Chaos unfolds in Sydney Airport ahead of Queen’s birthday long weekend

Jun 10, 2022
Travellers in states celebrating the Queen's Birthday long weekend are battling long queues as Melbourne and Sydney airports. Source: Getty

Holidaymakers getting ready to take advantage of the long weekend are being warned of travel chaos as extreme queues and delays at the airport have already begun.

Thousands of passengers have been waiting for hours to check-in at the Sydney Kingsford Smith airport as early as 6 am on Friday, June 10.

An estimated 80,000 travellers are expected to come through the airport as the long weekend kicks off with traffic already banking up, the queues snaking around the entire building causing travellers to miss their flights despite arriving hours ahead of time.

Travellers have been advised to arrive at least two hours ahead of their departure time as airport staff brace themself for their busiest day since the pre-pandemic era.

Airport authorities trying to cope with the crowds are hoping this weekend does not become a repeat of Easter weekend, which saw mass delays, cancelled flights, and missing luggage on top of a nationwide staff shortage.

Greens senator David Shoebridge was among the crowd waiting to catch his flight.

Clearly unimpressed with the morning’s havoc, the senator took to Twitter to express his disapproval.

“Another holiday and another meltdown at Sydney’s privatised airport,” he wrote, accompanying the tweet with a photo of the chaos unfolding inside.

One traveller described the scene as a “shit show” after waiting 40 minutes just to get through airport security to then have Qantas cancel her flight.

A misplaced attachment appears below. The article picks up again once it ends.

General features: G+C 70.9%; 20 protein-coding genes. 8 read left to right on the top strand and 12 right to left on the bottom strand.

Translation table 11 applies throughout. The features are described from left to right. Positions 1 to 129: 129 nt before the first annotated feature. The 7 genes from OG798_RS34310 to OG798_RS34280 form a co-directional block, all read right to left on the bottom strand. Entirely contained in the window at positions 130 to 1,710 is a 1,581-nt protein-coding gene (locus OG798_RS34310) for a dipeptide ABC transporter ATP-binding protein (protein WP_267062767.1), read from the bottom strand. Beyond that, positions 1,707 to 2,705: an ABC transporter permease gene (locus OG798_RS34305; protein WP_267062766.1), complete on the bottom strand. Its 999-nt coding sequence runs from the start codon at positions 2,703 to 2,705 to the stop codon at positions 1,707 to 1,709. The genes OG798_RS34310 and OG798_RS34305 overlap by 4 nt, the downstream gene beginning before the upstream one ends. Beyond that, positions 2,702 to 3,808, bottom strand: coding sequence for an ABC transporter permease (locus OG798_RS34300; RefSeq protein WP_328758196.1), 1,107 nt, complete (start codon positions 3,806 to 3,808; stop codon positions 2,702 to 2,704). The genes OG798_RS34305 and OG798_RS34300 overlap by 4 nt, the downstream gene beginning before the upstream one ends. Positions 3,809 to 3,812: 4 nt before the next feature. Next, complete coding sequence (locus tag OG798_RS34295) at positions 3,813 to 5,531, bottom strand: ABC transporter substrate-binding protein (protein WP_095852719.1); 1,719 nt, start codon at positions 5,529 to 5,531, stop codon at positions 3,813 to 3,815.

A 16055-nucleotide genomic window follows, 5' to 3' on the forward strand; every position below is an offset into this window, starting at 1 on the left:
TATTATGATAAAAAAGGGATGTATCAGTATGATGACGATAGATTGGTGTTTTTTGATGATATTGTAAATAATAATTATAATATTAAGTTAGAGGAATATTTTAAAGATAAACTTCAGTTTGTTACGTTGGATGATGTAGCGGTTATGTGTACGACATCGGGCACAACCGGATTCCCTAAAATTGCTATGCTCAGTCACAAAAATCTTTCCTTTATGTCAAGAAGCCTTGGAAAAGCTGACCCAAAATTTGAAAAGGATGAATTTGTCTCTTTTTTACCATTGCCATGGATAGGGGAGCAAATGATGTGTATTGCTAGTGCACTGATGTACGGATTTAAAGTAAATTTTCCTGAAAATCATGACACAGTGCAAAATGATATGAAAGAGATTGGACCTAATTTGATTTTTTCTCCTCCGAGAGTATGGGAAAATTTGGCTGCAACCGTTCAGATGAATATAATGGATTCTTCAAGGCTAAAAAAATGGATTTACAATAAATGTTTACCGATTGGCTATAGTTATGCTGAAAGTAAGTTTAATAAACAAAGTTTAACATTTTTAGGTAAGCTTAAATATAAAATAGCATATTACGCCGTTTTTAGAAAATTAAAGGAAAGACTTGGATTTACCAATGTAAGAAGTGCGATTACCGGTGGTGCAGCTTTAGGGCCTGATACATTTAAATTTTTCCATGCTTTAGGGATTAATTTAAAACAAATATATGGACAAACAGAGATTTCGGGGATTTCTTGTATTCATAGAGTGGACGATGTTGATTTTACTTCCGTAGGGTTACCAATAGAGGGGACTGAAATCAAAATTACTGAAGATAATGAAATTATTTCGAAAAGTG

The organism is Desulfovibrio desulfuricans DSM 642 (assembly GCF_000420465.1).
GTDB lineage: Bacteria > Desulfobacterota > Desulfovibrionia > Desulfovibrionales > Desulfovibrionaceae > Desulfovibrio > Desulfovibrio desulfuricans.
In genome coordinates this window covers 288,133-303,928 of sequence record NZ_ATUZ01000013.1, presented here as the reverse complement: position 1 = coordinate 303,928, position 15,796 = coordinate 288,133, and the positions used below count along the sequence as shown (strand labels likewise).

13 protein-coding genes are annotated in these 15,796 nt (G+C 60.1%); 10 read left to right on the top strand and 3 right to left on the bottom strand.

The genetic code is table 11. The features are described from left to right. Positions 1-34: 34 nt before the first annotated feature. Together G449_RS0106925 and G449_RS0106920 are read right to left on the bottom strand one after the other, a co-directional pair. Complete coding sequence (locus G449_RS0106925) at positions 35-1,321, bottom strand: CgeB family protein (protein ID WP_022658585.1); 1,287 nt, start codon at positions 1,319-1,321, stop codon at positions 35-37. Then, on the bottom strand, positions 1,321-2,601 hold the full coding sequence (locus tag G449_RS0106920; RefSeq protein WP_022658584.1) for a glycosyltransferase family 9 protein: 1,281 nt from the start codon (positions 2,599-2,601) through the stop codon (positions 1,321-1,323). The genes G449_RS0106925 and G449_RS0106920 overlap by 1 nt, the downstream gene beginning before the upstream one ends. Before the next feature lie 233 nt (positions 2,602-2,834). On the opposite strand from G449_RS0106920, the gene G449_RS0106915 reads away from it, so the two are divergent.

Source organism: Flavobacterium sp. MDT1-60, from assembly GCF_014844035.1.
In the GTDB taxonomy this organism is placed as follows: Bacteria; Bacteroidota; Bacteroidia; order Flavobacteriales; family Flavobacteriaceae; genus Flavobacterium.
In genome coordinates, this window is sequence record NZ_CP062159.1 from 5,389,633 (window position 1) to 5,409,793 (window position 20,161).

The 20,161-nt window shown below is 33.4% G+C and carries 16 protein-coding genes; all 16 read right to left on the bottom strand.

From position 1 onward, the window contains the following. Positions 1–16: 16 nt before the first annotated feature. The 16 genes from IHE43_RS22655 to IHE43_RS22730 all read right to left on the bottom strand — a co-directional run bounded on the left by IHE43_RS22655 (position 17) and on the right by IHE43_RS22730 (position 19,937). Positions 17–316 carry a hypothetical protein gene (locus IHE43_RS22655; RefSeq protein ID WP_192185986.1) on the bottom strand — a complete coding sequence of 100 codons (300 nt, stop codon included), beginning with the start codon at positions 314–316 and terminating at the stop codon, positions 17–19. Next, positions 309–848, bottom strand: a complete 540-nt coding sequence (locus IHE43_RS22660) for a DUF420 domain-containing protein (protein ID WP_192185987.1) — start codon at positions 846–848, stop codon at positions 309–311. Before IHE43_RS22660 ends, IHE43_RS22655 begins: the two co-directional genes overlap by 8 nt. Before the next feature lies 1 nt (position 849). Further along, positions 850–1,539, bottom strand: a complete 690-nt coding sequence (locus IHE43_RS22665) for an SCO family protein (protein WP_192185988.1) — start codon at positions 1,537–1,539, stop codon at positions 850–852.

The mass overflow of people has begun to make travellers anxious as some of them have plans to travel overseas, while others have taken to social media to call Sydney airport “the most unfriendliest place in Australia”.

While Sydney Airport has scheduled a mammoth job fair next Thursday, June 16, looking to hire at least 5,000 people to aid with the influx of passengers, the public is not impressed with their efforts, with some suggesting that the airlines brought this upon themselves.

Similar chaotic scenes have begun in Melbourne airport as they’re expecting to see more than 97,000 travellers pass through their terminals on Friday alone, with Melbourne Airport spokesperson Andrew Lund also advising travellers should plan to arrive early.

“We’re advising people to arrive between one and two hours ahead of a domestic flight and two to three hours ahead of international flights,” Lund said.

How are you celebrating the long weekend?

Please sign in to post a comment.
Retrieving conversation…
Stories that matter
Emails delivered daily
Sign up